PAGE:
The Philippine PFF Women’s Cup 2015: Season Two.
The PFF Women’s Cup which serves as the Philippine Football Federation’s domestic tournament for top women’s teams in the country had just completed its run for the year a few weeks ago.
Established only last year, the biggest change in this edition is the formal transition to an 11-a-side tournament compared to the previous year’s 9-a-side. This year all teams from the very competitive collegiate league were complete for the Cup: champions Far Eastern University (FEU), Ateneo de Manila University (ADMU), University of Santo Tomas (UST), University of the Philippines (UP) and lastly, De La Salle University (DLSU), who were absent last year. UP broke up to two teams for this Cup (UP-X and UP-Y), and the four other teams are semi-pro clubs Green Archers United FC (GAU FC), Sikat FC, Lady Tamaraw FC and Chelsea FC Soccer School Philippines.
National Team representation
Most players from the current Philippine national team pool participated in the Cup along with many former players. DLSU had five players including top keeper and captain Inna Palacios, Irish Navaja, Kyla Inquig, Regine Metillo and Sara Castañeda. FEU had three in Alesa Dolino, Sharmine Siaotong and Jean Kadil, with youth national team coach Let Dimzon serving as their playing-coach. Green Archers United had four: Pearl Aguilar, Haya Ibarra, Marianne Narciso and Martie Plaza. They also had former national team captain Marielle Benitez and Belay Fernando in their ranks, plus another youth national team coach Joyce Landagan. Sikat FC had veterans Natasha Alquiros, Aiza Mondero and recent WNT defender turned assistant coach Patrice Impelido. UST had Jennizel Cabalan and Rachelle Labajo. UP-X had the Navea-Huff sisters Marie and Kali, Mary Rose Obra and Nic Adlawan. UP-Y had Monica Manalansan and recent WNT striker Cristina de los Reyes. The others had at least one active WNT member: ADMU’s Nona Amoncio, Lady Tamaraw FC’s Analou Amita, and finally, Chelsea FC SS Ladies’ Mea Bernal.
Green Archers United FC opened the tournament with a bang when they upended defending champions and collegiate titans Far Eastern University 1-0. This turned out to be a very good omen for them as they had an incredible showing for the rest of the tournament. FEU would later shrug off the opening day disappointment when they bounced back with a 4-0 rout of Ateneo. La Salle also had an auspicious start with a 6-1 drubbing of last year’s finalists Chelsea FC SS. University of Santo Tomas joined the proceedings late but were also impressive. At the last day of eliminations, it came down to a battle of youth versus experience between Ateneo and GAU FC both of which had a shot at the last four with a win. Ateneo prevailed 2-1 halting GAU FC’s great run. The teams that were through to the knockout round were all collegiate teams: FEU and Ateneo from Group A, La Salle and UST from Group B. The semifinal matchups boasted some old-school rivalries in FEU versus UST and Ateneo versus La Salle, especially. Out of all the teams at the end of the group stage, La Salle and UST were the only undefeated teams, their only draw being the one where they played each other.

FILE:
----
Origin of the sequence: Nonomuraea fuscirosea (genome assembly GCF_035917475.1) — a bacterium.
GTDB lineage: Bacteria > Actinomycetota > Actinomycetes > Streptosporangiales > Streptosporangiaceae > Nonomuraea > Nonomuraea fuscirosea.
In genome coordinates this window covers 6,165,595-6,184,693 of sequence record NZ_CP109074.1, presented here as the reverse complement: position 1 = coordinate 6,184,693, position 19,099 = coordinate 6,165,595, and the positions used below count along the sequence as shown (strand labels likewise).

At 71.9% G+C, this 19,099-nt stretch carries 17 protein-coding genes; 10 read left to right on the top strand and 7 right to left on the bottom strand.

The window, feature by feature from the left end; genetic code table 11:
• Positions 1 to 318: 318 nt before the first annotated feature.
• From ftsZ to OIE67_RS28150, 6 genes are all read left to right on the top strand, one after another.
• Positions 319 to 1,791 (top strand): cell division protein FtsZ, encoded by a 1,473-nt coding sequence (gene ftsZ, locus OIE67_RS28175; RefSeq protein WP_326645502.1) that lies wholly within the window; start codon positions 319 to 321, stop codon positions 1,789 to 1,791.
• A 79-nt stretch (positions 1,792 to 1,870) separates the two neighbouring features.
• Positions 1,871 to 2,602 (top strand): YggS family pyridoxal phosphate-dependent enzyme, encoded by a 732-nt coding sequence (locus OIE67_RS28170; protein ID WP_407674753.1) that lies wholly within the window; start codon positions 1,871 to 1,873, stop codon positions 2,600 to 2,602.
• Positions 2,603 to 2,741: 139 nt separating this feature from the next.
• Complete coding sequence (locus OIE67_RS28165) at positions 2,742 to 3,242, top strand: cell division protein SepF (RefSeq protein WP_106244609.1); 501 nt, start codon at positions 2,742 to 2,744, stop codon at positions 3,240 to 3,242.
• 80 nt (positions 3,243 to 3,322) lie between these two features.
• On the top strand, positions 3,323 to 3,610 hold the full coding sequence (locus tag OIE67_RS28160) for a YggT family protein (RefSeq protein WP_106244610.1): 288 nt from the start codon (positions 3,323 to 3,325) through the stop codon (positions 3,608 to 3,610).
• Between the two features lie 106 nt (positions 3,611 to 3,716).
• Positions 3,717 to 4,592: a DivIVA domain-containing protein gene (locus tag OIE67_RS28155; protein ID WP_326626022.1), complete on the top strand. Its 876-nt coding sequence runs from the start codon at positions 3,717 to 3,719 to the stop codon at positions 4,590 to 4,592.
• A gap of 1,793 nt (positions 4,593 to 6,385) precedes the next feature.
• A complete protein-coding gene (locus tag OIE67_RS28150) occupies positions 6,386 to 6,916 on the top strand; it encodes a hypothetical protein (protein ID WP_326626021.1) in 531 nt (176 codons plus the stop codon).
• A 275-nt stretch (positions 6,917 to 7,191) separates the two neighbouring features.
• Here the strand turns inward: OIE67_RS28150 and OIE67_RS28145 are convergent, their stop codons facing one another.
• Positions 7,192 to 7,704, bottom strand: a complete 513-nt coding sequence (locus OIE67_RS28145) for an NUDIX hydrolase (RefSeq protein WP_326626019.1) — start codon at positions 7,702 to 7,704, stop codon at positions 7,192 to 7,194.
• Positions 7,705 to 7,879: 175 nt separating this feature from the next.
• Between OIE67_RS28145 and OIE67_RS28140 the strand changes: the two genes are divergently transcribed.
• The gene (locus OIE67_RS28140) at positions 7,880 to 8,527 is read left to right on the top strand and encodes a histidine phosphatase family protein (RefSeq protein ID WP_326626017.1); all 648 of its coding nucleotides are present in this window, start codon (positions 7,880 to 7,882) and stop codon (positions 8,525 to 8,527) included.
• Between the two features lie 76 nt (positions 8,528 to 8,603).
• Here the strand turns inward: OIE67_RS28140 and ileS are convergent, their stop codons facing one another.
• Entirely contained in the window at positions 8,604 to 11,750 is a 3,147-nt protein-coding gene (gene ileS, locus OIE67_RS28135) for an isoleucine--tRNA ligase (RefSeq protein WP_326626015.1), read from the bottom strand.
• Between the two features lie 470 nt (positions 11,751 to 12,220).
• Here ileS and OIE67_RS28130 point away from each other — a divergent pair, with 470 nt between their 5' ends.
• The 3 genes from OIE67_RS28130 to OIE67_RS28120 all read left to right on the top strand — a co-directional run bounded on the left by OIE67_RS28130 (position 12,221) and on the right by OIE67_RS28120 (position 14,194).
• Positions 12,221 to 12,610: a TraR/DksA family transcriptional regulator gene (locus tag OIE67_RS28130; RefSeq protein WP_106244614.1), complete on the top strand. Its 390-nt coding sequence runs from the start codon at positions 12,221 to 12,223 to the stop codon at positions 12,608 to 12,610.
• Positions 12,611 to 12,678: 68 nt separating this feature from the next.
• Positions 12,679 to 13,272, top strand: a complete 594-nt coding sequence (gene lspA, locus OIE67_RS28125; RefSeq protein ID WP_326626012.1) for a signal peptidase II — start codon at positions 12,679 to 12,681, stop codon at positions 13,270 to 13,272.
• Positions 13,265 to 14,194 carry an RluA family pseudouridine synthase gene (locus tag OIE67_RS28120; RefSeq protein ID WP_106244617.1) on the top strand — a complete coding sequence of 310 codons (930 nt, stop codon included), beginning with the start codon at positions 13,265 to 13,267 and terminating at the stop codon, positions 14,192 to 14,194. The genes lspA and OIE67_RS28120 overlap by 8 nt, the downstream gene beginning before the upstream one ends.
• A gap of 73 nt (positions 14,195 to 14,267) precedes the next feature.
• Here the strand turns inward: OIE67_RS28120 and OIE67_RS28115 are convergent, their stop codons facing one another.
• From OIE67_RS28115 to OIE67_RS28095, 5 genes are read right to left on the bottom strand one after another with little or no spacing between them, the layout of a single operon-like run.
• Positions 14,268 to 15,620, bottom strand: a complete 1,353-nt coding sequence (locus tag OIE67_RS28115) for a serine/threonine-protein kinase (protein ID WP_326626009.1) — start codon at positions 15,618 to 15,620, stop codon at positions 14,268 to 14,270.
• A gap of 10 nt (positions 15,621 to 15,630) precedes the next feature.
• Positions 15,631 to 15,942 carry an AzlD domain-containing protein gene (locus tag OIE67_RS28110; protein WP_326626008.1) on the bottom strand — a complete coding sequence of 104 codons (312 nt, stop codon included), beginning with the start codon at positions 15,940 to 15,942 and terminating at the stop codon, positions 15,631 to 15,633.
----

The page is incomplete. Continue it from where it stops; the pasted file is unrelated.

Highlights of the games are available here: http://www.youtube.com/playlist?list=PLFAwG55JxdYE5uJAJ5nhYrkTLZrfLes73
Race for the Golden Boot
Before the final match day, the leading goal scorer was Barbie Sobredo of FEU with 6 goals. This was followed by a teammate Jovelle Sudaria and Chelo Hodges of La Salle with 4 goals each. After them were Kyra Dimaandal, another player from La Salle, and Marianne Narciso of GAU FC, both with 3 goals. Narciso’s case was pretty remarkable when the national team striker shot up the rankings because of a hat-trick in one game (against UP-Y), the only one for the entire tournament.
Here’s the final tally at the end of the Cup:
Barbie Sobredo, FEU – 7 goals
Chelo Hodges, DLSU – 4 goals
Jovelle Sudaria, FEU – 4 goals
Jennizel Cabalan, UST – 3 goals
Kyra Dimaandal, DLSU – 3 goals
Charisa Lemoran, UST – 3 goals
Marianne Narciso, GAU FC – 3 goals
Camille Rodriguez, ADMU – 3 goals
FEU reign on
The first semifinal was a pretty straightforward affair when FEU overwhelmed UST 3-0, a top strike from Sudaria and a brace from Sobredo. Bad weather foiled UST’s effective passing game in which pools of water on the turf disrupted their play, while FEU adapted to the conditions better. The second semifinal was a much tighter contest between two teams whose respective institutions have a well-known history of bitter rivalries: Ateneo and La Salle. With either team determined to win, it would take a very late goal in the final three minutes to determine a winner, scored coolly by La Salle’s leading striker Hodges on a one-on-one with the keeper. FEU and La Salle were the jubilant victors for the day but UST and Ateneo had consolation in a play-off for third place.
Nobody expected the drama on the final match day of the Cup. First up was the bronze medal game between UST and Ateneo: a 4-3 goal-fest where Ateneo went ahead first, played catch up and willed themselves the winning goal through their leading scorer Cam Rodriguez, all while losing two of their starting keepers which forced a field player to stand in goal. They were without their head coach too, with team manager Gely Tiu stepping in and coaching for the first time in her life.